Artist Media Series
Steve Lucas is one of the leading Hopi-Tewa potters working today. Each piece is coil-built, stone polished, painted with native clay slips and bee-weed (black) and traditionally fired. Steve has won “Best of Show” at Santa Fe Indian Market and his work remains some of the most refined and creative. This jar has a wide shoulder and a sloping side. Above the shoulder, the jar is painted with thinly designed hummingbird wings and tails. They are painted with thin lines and create a dynamic appearance across the surface. Note the use of polished brown and deep red areas. Below the shoulder are various plant and flower designs. The bottom of the jar is slipped red, as is the rim. Steve is one of the few Hopi-Tewa potters using so many colors in his work. The piece was traditionally fired and has an elegant coloration from the firing. It is signed on the bottom in the clay, “S. Lucas” and a mudhead (koyemsi) and an ear of corn (corn clan). Creative design on a classic form.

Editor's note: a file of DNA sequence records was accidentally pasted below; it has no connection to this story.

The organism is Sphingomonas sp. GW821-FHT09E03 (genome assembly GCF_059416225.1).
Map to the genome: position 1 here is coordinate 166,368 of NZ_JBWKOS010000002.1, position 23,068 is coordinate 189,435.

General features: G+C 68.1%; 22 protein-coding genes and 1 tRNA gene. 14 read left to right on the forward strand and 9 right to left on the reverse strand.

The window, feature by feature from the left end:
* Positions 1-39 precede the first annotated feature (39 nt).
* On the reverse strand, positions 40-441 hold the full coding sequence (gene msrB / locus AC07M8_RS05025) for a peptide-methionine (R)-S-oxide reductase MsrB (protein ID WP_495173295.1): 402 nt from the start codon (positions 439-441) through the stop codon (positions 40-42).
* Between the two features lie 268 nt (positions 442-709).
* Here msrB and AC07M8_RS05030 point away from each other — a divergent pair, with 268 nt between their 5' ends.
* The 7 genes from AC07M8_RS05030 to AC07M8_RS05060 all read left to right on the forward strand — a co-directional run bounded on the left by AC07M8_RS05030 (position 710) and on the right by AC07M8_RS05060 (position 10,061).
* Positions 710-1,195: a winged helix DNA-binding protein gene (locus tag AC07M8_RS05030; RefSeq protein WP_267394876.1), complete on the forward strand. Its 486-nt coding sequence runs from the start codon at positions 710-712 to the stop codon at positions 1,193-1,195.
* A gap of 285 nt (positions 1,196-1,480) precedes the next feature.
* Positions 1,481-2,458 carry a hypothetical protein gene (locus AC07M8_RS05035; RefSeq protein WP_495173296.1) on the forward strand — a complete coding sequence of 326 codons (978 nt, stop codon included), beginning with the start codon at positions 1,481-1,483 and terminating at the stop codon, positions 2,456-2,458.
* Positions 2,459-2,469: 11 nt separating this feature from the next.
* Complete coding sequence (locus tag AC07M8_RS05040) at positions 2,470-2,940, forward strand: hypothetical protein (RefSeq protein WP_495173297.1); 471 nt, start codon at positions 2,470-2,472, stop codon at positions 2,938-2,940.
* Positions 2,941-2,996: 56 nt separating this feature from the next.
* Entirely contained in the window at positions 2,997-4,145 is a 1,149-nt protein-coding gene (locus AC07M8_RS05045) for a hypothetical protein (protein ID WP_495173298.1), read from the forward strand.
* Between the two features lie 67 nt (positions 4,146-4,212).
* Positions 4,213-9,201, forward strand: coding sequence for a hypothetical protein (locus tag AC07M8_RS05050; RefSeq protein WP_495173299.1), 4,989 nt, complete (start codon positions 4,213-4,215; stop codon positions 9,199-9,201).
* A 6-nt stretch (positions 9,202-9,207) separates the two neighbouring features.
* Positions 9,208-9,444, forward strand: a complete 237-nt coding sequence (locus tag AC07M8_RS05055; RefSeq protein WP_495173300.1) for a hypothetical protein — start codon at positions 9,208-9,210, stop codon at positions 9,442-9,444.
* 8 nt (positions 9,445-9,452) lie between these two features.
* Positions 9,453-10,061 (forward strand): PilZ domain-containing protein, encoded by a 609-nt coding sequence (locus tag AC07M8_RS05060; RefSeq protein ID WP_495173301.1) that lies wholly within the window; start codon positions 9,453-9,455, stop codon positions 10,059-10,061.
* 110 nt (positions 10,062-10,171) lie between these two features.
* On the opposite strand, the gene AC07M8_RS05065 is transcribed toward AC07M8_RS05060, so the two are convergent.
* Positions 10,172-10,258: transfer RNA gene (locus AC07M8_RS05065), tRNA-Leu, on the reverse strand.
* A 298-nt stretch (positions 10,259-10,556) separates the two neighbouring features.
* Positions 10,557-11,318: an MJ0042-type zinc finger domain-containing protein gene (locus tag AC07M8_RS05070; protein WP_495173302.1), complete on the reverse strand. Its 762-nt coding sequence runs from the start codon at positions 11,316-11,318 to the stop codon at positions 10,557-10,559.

“When I first learned to make pottery, the red slip painted in the designs was difficult to work with. It wouldn’t take heat very well and would scorch and turn black. The red was also difficult to polish. My aunt Dextra had a deep red clay slip, so I experimented with it. I took some of our base clay and added the red to it, and it polished very well. I then decided to put some mica in there to get that sparkle. That’s where the new red came from, and Dextra liked how it turned out. I introduced them to that. It was nice that for my teacher, Dextra, I was able to share and teach her something.” Steve Lucas, Spoken Through Clay